We still have some older hardware running for non-critical and lightweight operations. Since upgrading these old boxes to Debian Squeeze weird things started to happen. After some time, the system clock stops working and that results in processes to crash and new ones unable to start. Of course, nothing works properly on any computer without a working system clock. Here you see how that looks like:
First thought was to replace the CMOS battery, but that didn’t help and it occurred on multiple machines around the same time. Rebooting solves the problem for a while but 24-36 hours later the system clock stops again. Sometimes the problem stays away much longer. Also, some servers with the same hardware do not seem to have the problem. It seems hardware related. But is that really true?
Since the server crashes it is kinda hard to figure out what exactly happens. Logs aren’t properly written anymore and system processes are unreliable. Sometimes it is possible to access the server via SSH, sometimes it isn’t.
Today this happened again with one of our servers. Fortunately I was able to SSH into the machine and I found this warning in the logs:
Mar 14 13:00:05 server kernel: [97383.660485] Clocksource tsc unstable (delta = 4686838547 ns)
TSC is the Time Stamp Counter. Processors have dynamically changed clock speed (ofc to save power). The TSC is supposed to tick at the CPU rate so on frequency change, this ought to happen. The kernel will automatically switch to something else. This is true for modern hardware, this old CPU is set to constant_tsc (when using cat /proc/cpuinfo it’s one of the flags). It is thus supposed to run at the same frequency at all times.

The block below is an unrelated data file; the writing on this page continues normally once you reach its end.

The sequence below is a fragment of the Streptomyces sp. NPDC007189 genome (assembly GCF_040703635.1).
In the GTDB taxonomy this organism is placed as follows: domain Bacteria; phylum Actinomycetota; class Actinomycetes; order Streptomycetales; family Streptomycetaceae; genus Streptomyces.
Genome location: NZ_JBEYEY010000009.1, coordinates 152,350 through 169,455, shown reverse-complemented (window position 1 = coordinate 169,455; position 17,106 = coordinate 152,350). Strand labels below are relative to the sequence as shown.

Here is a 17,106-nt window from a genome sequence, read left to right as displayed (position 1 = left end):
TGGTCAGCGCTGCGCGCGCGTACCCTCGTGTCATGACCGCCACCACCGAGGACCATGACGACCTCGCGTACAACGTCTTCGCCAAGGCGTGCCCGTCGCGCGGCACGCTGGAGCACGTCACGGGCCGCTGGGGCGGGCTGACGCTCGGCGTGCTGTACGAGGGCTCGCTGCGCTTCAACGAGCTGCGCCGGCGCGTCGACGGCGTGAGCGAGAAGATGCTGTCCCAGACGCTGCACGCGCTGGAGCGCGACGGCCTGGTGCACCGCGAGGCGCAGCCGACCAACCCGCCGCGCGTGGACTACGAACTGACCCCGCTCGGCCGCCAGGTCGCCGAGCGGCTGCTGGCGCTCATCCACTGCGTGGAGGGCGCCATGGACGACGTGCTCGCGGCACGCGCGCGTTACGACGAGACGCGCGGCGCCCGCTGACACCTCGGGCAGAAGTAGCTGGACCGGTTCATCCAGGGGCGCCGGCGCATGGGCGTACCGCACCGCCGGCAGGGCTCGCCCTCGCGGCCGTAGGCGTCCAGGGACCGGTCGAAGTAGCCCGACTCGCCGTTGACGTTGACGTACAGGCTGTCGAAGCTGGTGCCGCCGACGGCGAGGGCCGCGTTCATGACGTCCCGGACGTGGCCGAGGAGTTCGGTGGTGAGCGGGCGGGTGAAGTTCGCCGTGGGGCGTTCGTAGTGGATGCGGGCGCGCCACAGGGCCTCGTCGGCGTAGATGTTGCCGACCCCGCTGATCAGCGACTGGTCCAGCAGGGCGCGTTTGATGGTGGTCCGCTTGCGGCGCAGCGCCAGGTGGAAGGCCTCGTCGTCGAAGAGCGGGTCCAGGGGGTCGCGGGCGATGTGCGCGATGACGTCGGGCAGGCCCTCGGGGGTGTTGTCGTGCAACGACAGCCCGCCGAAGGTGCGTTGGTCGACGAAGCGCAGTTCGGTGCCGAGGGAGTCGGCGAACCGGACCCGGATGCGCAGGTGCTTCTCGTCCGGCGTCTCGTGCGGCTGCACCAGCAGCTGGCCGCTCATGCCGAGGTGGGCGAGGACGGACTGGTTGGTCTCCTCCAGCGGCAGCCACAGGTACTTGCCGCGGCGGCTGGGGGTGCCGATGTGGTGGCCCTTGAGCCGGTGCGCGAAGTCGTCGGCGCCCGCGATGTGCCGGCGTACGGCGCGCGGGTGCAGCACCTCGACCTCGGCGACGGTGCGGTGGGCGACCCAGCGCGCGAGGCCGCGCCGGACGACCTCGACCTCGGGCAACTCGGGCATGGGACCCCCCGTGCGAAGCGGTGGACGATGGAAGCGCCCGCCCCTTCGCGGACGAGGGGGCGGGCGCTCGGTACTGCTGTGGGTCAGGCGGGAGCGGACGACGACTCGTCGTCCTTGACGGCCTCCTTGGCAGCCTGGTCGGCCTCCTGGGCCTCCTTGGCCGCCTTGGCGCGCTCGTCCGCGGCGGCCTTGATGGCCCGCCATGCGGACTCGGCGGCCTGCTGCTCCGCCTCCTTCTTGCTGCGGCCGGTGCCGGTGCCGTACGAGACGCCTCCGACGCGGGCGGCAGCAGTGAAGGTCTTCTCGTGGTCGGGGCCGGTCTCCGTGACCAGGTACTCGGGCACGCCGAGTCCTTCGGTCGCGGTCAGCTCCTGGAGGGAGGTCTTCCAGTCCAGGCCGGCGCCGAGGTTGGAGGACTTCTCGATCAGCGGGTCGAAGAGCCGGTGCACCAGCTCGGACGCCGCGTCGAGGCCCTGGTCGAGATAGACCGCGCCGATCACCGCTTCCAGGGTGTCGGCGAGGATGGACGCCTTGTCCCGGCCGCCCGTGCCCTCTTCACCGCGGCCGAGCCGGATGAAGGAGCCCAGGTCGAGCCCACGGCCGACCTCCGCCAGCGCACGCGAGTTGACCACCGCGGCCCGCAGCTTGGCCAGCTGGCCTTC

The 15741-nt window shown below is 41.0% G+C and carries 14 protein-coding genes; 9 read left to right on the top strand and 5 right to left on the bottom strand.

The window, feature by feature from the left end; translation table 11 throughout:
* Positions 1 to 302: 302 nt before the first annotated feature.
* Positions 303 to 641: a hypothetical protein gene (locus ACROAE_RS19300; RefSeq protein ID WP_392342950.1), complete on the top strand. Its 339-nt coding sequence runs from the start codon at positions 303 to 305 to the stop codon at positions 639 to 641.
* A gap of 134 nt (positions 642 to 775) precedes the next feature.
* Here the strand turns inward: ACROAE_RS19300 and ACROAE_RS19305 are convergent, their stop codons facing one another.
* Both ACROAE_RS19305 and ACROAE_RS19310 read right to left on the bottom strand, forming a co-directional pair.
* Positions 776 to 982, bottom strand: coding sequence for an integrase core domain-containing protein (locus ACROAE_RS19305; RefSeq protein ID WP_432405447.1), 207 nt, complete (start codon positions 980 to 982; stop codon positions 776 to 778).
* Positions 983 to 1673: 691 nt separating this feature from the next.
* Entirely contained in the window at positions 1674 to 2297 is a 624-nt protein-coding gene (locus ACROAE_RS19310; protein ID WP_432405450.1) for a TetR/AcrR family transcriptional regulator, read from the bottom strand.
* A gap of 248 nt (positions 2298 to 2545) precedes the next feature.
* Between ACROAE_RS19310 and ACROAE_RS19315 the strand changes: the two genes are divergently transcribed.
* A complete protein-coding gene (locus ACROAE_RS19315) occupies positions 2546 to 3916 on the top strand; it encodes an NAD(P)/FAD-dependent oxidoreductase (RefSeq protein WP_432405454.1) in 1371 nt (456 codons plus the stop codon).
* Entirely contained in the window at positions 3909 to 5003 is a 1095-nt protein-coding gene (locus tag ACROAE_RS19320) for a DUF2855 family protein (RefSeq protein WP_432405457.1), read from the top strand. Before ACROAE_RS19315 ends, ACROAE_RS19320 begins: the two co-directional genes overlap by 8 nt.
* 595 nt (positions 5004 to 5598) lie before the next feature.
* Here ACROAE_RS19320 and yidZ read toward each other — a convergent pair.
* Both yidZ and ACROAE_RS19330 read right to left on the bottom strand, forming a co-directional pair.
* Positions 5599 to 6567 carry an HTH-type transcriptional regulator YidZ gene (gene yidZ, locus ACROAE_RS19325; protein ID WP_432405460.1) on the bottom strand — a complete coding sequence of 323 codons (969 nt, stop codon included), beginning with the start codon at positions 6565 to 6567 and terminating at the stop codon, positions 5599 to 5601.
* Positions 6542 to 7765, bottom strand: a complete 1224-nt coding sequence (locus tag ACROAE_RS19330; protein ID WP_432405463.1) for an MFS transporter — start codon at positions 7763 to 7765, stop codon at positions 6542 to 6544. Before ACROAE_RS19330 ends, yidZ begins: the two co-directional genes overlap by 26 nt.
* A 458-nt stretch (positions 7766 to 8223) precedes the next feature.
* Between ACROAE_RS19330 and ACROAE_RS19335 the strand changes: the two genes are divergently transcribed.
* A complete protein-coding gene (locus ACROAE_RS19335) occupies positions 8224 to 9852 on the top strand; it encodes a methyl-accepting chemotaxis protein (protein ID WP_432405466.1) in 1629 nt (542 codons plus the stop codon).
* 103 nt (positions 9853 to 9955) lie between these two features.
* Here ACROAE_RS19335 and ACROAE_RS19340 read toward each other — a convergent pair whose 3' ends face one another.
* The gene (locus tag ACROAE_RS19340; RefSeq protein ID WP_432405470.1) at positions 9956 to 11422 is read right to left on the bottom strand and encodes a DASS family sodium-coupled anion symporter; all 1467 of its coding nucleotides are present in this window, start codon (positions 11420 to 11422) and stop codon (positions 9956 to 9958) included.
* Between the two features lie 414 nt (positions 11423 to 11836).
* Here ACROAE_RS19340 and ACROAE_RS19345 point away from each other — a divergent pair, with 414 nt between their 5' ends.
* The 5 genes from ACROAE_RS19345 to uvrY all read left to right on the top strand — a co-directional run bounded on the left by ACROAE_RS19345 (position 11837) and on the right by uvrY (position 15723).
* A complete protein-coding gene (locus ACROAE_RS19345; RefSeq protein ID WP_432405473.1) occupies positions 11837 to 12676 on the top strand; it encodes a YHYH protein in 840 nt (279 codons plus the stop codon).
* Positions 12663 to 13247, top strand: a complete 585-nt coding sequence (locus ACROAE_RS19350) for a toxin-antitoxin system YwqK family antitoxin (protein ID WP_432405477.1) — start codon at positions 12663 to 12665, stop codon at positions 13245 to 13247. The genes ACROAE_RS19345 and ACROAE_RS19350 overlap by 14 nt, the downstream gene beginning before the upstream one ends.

The system might have multiple available clock sources. You can list the available clock sources in a system like this:
On my system this returns:
tsc acpi_pm jiffies
To see which one is actually in use, issue:
On my system this returns:
So this tells me I’m using ‘tsc’ as a Clock Source, and my system has two more options. Since I’m having trouble with ‘tsc’, let’s change the Clock Source from ‘tsc’ to ‘acpi_pm’.
echo acpi_pm > /sys/devices/system/clocksource/clocksource0/current_clocksource
Verify the new setting like this:
It should now return ‘acpi_pm”.
This can be done at run time, when you reboot the setting is lost. It is a great way to test the setting. To make it permanent, add this line to the boot parameters in /boot/grub/menu.lst:
I’ve just changed this on the server and I’m really curious whether this will be the solution to prevent the hangs! At least the time is still ticking.. 😉
If anyone has more suggestions or info, please let me know! I’ll keep you posted.
Update: Just reached 4 days of uptime!
Update 2: Today it’s 4 month’s after I wrote this blog. The machine is still up & running and has reached 106 days of uptime!
Update 3: After 7 months (222 days of uptime) I finally retired the machine since we migrated to our CloudStack cloud. The fix described above really works 🙂